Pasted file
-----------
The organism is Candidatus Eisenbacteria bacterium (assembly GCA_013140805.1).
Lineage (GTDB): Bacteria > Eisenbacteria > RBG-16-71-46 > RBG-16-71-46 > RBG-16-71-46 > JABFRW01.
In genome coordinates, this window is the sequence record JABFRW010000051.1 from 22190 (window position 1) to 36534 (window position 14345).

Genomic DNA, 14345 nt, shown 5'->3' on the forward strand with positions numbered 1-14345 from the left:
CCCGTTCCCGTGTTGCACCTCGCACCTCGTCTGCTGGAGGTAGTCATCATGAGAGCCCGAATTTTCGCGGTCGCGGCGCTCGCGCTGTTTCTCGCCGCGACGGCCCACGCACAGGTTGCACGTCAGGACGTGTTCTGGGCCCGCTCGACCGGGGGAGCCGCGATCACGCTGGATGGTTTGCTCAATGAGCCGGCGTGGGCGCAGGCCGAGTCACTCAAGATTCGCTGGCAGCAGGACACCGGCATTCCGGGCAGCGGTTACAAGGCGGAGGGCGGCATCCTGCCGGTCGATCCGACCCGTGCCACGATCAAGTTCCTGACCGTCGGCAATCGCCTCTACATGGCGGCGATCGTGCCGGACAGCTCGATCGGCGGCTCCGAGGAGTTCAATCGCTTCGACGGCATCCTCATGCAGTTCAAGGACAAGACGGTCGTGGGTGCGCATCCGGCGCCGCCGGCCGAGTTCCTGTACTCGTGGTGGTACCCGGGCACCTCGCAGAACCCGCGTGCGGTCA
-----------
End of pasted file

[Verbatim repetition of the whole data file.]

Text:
The organism is Candidatus Eisenbacteria bacterium (assembly GCA_013140805.1).
Lineage (GTDB): Bacteria > Eisenbacteria > RBG-16-71-46 > RBG-16-71-46 > RBG-16-71-46 > JABFRW01.
In genome coordinates, this window is the sequence record JABFRW010000051.1 from 22190 (window position 1) to 36534 (window position 14345).

Genomic DNA, 14345 nt, shown 5'->3' on the forward strand with positions numbered 1-14345 from the left:
CCCGTTCCCGTGTTGCACCTCGCACCTCGTCTGCTGGAGGTAGTCATCATGAGAGCCCGAATTTTCGCGGTCGCGGCGCTCGCGCTGTTTCTCGCCGCGACGGCCCACGCACAGGTTGCACGTCAGGACGTGTTCTGGGCCCGCTCGACCGGGGGAGCCGCGATCACGCTGGATGGTTTGCTCAATGAGCCGGCGTGGGCGCAGGCCGAGTCACTCAAGATTCGCTGGCAGCAGGACACCGGCATTCCGGGCAGCGGTTACAAGGCGGAGGGCGGCATCCTGCCGGTCGATCCGACCCGTGCCACGATCAAGTTCCTGACCGTCGGCAATCGCCTCTACATGGCGGCGATCGTGCCGGACAGCTCGATCGGCGGCTCCGAGGAGTTCAATCGCTTCGACGGCATCCTCATGCAGTTCAAGGACAAGACGGTCGTGGGTGCGCATCCGGCGCCGCCGGCCGAGTTCCTGTACTCGTGGTGGTACCCGGGCACCTCGCAGAACCCGCGTGCGGTCA